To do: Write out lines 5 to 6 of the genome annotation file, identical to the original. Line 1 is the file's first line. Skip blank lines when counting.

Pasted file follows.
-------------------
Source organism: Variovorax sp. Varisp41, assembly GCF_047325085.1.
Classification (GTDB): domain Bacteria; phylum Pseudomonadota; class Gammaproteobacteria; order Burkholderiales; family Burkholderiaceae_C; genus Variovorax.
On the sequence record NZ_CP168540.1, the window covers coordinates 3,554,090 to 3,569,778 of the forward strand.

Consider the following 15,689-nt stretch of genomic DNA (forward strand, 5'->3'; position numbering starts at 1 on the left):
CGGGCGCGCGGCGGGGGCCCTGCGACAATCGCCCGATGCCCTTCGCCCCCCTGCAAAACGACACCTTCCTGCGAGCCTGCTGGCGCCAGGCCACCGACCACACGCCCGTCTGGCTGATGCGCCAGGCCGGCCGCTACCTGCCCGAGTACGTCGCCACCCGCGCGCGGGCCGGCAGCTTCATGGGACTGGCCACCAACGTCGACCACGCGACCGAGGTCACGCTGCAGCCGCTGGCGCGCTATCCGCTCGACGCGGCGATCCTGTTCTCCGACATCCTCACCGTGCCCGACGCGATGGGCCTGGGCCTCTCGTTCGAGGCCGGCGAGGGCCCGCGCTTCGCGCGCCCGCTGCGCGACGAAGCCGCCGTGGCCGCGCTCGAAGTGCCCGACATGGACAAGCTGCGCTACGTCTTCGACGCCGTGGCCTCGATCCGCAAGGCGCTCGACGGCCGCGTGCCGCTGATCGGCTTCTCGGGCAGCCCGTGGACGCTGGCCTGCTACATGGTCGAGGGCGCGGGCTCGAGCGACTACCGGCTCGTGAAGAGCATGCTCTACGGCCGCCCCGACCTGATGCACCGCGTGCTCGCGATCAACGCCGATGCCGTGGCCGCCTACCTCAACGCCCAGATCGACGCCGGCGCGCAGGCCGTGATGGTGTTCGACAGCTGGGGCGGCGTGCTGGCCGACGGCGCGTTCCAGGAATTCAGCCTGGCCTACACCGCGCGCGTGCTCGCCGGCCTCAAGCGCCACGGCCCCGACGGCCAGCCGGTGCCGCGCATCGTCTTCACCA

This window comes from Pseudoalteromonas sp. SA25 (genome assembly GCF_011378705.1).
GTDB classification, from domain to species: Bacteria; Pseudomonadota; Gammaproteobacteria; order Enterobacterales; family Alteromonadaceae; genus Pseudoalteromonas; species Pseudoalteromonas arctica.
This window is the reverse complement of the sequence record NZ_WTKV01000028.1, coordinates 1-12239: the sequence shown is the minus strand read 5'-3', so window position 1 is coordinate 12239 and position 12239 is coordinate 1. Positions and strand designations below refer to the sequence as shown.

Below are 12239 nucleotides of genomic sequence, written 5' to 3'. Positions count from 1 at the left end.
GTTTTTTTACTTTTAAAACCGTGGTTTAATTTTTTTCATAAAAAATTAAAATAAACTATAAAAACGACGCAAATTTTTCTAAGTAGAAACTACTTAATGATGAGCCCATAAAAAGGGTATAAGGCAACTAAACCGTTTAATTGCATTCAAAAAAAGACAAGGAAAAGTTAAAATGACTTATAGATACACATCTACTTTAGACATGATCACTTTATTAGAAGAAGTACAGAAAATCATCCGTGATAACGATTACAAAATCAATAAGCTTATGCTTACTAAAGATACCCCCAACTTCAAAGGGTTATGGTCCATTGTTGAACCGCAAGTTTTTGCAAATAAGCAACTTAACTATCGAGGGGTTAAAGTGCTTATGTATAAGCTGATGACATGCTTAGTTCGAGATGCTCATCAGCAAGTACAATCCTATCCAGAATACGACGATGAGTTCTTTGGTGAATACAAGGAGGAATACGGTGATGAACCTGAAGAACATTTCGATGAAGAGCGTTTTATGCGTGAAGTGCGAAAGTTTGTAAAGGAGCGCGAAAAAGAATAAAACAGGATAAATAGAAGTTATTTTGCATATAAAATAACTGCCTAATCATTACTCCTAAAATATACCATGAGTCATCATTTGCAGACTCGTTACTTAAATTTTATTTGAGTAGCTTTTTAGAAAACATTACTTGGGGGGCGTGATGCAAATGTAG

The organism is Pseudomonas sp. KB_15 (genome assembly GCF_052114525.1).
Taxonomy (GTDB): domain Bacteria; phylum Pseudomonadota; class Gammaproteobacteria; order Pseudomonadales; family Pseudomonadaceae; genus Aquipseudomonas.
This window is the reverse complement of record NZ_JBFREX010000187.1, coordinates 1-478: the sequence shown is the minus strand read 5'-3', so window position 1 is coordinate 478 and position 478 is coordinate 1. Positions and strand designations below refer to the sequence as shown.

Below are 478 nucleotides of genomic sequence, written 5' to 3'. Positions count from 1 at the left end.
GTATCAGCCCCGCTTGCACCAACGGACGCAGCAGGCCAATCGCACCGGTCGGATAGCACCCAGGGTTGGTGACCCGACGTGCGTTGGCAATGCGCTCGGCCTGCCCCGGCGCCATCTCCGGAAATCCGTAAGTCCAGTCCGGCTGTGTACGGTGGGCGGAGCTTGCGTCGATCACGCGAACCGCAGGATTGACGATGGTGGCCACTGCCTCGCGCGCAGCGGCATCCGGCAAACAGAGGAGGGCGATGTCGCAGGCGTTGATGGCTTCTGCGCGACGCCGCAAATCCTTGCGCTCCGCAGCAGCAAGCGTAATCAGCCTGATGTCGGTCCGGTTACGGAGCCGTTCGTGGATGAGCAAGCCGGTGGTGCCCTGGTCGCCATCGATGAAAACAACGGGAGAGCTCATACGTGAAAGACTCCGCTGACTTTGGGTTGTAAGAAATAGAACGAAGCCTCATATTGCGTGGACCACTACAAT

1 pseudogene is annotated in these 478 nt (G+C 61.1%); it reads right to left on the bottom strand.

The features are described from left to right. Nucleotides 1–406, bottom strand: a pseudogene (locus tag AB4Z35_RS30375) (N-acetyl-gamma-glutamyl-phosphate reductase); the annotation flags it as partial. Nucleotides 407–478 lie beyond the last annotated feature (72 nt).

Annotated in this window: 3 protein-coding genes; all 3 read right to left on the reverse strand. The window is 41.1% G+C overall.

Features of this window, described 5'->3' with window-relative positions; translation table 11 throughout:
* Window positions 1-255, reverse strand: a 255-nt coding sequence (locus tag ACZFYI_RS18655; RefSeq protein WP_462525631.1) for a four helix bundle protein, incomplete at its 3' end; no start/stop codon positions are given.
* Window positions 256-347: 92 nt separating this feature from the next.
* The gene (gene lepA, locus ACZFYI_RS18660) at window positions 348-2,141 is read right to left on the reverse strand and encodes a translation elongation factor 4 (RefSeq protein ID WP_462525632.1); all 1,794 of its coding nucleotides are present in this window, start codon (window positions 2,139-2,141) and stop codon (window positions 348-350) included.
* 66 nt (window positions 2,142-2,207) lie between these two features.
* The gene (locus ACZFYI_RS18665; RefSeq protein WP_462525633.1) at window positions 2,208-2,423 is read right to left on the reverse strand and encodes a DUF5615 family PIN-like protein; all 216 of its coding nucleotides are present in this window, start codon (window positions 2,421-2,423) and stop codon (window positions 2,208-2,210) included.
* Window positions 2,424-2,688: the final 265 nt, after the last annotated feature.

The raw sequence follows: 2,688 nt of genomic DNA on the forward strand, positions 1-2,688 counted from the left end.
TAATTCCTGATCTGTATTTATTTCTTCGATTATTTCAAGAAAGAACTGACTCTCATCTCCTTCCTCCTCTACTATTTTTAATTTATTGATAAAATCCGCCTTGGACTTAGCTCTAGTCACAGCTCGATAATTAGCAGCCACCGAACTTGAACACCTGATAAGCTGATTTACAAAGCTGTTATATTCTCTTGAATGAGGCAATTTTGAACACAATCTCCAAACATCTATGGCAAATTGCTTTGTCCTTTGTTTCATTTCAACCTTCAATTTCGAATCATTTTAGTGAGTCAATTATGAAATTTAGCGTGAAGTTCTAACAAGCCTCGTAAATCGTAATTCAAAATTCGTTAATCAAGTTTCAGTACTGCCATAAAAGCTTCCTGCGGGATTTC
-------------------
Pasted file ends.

CGGGCGCGCGGCGGGGGCCCTGCGACAATCGCCCGATGCCCTTCGCCCCCCTGCAAAACGACACCTTCCTGCGAGCCTGCTGGCGCCAGGCCACCGACCACACGCCCGTCTGGCTGATGCGCCAGGCCGGCCGCTACCTGCCCGAGTACGTCGCCACCCGCGCGCGGGCCGGCAGCTTCATGGGACTGGCCACCAACGTCGACCACGCGACCGAGGTCACGCTGCAGCCGCTGGCGCGCTATCCGCTCGACGCGGCGATCCTGTTCTCCGACATCCTCACCGTGCCCGACGCGATGGGCCTGGGCCTCTCGTTCGAGGCCGGCGAGGGCCCGCGCTTCGCGCGCCCGCTGCGCGACGAAGCCGCCGTGGCCGCGCTCGAAGTGCCCGACATGGACAAGCTGCGCTACGTCTTCGACGCCGTGGCCTCGATCCGCAAGGCGCTCGACGGCCGCGTGCCGCTGATCGGCTTCTCGGGCAGCCCGTGGACGCTGGCCTGCTACATGGTCGAGGGCGCGGGCTCGAGCGACTACCGGCTCGTGAAGAGCATGCTCTACGGCCGCCCCGACCTGATGCACCGCGTGCTCGCGATCAACGCCGATGCCGTGGCCGCCTACCTCAACGCCCAGATCGACGCCGGCGCGCAGGCCGTGATGGTGTTCGACAGCTGGGGCGGCGTGCTGGCCGACGGCGCGTTCCAGGAATTCAGCCTGGCCTACACCGCGCGCGTGCTCGCCGGCCTCAAGCGCCACGGCCCCGACGGCCAGCCGGTGCCGCGCATCGTCTTCACCA

This window comes from Pseudoalteromonas sp. SA25 (genome assembly GCF_011378705.1).